Touted as a "hands-on plug-in control for Pro Tools," this standalone application could be a frustration-killer for anyone who finds themselves tweaking the multitude of parameters within plug-ins via mouse or trackball. It also opens up the possibilities of two-handed (or more) control when setting parameters, like recording automation for delays with regeneration and time modulation all happening at the same time. Mulligan is an intermediary application that allows Pro Tools (PT) to communicate with any MIDI hardware (featuring 8 knobs or more) for plug-in and simple transport and channel controls; PT sees Mulligan as if it's a MIDI controller itself. Get it? Once the relatively simple setup in PT is done (linking Mulligan as a MIDI controller), hit the Map All Knobs button in Mulligan and turn the first knob on your controller to the left. This maps the whole bank of 8 knobs, and now it's ready to control plug-ins. Click on a plug-in or channel (the top plug-in will be highlighted), and you'll see a blue line around the plug's GUI and insert point. Now your controller is active (via the "plug-in map controls" that PT offers). Nothing has to be modified in your PT sessions to make Mulligan function. Open and work as usual, and use Mulligan if needed, or not!

Knob assignment can be customized, as some plug-ins have several (scrollable via Mulligan) "pages" (banks of 8) while others might even have less than 8 control parameters. Because Mulligan uses the M-Audio Keyboard protocol for MIDI control (you know, the 8 knobs on the left side of the M-Audio keyboards), we get access to only 8 controls at a time, but a Heads-Up Display will pop up at the bottom of your screen (with size, placement, and font options) and it shows the 8 knob assignments' values for quick familiarity. Buttons on your MIDI device can be assigned to transport functions, as well as "current track" settings – level, solo, mute, pans, sends – and even fader control if you have that encoder.

What did I fear about using something like Mulligan? Over the decades, I've seen so many versions of DAW controllers out there, some as big as a console, with many of these now relegated to a landfill since OS and drivers changed around them. Plus, as a commercial studio owner, I found that freelancers (or even staff) wouldn't even touch the simple PreSonus FaderPort [Tape Op #59] that we had years ago. My first note to reFuse's Leigh Marble (also a way-back Tape Op contributor) was that I wouldn't have any use for Mulligan, as I didn't work this way. Then Leigh dropped by to demo it, and I changed my tune. Once set up, I can show this to any engineer, and they've "got it" right away. There's no complicated workaround, and Mulligan is (thankfully) not trying to emulate a whole console. Despite the extra features mentioned, it's intended to control plug-ins, and to give the user a quicker, more intuitive interface for dialing in sounds. Plus, the controller can be very small, even sitting nearby on our actual analog console at Jackpot! Recording. Nice.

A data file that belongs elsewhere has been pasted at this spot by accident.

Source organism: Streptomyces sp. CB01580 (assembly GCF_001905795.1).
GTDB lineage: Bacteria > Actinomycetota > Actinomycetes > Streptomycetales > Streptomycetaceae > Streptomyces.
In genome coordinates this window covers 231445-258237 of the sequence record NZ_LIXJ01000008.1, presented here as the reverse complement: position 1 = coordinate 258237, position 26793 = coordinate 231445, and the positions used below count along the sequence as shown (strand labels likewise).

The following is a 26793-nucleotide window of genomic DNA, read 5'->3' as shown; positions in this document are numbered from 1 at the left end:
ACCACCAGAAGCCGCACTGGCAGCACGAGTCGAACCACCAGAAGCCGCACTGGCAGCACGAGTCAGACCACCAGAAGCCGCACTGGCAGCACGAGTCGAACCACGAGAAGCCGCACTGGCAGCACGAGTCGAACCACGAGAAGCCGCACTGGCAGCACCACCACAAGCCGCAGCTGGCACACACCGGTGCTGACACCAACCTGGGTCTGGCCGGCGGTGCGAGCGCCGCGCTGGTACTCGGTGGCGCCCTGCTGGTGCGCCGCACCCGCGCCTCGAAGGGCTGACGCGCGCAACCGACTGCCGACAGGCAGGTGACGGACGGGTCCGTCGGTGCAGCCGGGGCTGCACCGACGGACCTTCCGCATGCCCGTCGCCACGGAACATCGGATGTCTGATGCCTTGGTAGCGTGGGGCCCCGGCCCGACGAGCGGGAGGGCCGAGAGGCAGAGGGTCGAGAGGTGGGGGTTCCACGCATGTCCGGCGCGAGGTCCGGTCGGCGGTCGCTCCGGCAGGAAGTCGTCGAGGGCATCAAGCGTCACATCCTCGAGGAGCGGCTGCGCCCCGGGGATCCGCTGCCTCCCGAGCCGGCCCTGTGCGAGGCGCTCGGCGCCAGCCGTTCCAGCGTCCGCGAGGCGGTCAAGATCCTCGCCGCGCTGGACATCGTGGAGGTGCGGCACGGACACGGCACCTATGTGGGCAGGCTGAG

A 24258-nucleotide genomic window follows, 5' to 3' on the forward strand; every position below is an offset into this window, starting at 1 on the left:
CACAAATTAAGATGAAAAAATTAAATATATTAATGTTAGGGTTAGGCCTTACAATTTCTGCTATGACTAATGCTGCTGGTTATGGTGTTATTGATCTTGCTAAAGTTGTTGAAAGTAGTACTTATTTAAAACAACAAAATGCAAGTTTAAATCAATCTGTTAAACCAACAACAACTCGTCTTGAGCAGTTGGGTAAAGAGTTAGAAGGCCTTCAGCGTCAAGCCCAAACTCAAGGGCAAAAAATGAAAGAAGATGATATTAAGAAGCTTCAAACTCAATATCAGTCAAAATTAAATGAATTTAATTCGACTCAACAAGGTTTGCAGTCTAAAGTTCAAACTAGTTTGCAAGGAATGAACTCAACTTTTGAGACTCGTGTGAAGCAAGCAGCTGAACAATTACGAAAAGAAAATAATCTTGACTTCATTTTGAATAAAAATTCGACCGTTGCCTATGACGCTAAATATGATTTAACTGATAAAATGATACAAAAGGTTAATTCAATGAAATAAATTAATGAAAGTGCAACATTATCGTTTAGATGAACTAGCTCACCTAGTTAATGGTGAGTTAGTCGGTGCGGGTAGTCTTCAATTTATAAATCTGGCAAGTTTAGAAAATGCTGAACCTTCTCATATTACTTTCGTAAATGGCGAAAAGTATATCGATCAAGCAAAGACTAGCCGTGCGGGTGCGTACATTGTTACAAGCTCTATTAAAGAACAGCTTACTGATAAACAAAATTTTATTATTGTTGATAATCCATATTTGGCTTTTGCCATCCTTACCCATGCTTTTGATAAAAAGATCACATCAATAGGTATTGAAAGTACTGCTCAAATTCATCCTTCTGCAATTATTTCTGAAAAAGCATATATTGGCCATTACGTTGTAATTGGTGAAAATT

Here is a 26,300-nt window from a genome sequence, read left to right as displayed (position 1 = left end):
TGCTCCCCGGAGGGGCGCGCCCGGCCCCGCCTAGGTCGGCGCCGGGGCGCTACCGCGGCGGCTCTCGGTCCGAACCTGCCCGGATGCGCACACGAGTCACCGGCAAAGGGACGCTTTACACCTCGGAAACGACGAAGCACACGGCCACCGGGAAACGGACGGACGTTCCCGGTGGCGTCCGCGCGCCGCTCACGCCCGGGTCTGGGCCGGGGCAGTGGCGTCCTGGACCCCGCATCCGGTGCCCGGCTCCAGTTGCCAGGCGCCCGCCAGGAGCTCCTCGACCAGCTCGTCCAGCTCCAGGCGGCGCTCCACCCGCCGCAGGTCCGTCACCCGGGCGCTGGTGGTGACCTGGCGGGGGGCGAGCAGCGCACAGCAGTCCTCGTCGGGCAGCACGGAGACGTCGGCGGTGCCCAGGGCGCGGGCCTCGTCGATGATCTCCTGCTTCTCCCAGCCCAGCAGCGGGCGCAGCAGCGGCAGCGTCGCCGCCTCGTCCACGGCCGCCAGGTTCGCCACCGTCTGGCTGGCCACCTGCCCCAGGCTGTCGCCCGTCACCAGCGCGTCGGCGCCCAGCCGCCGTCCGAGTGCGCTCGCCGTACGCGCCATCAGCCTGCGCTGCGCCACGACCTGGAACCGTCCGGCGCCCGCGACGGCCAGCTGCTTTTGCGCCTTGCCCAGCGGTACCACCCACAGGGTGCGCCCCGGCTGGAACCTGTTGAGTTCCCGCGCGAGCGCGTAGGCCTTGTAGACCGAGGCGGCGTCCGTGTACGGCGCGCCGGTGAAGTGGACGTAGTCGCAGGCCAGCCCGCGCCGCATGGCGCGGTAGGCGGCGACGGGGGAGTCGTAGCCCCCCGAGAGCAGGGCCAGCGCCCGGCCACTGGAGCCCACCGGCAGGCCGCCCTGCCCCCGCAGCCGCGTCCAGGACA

In use, I felt there were many plug-ins that I'd prefer to remap knobs to feature my most-used controls. Note that this is not the fault of Mulligan, and that you can easily remap as noted above. Some plug-ins, like FabFilter Pro-Q 3 [Tape Op #132], feature 51 pages of possible controls – I understand why, and I know I could remap, but this sent me back to the mouse in a heartbeat; once again, not Mulligan's fault, but something to note when using this app. I love that when I open a plug-in with my mouse that a hardware button will be there to instantly solo/un-solo that channel. This alone sped up mixing. My left hand would be soloing and tweaking the plug-in while my right hand was ready at the mouse. I'm still feeling a little clumsy with all this, but I found it nice to have access to knobs – at times I'd try settings that I never bothered with while using a mouse.

I demoed Mulligan on a Behringer X-Touch Mini, the perfect format with 8 knobs and an array of buttons (hint: P-touch the transport function buttons), and I purchased one of these even though it's probably going to fall apart in a year. (Note that it had to have its encoders setup "relative" via a Windows computer.) Controllers reFuse recommended include the DJ TechTools Midi Fighter Twister and Kenton Killamix Mini (Who names this gear? Teenage boys?).

Hint: Once it's set up, open Mulligan before PT. Otherwise one needs to revisit the MIDI controller setup in PT. Opened properly, it's all ready to roll as long as your controller is already hooked up to the computer (oops). But the best part is now it's time to set aside our mouses and trackballs (to a degree!) and start turning knobs again!

Tape Op is a bi-monthly magazine devoted to the art of record making.

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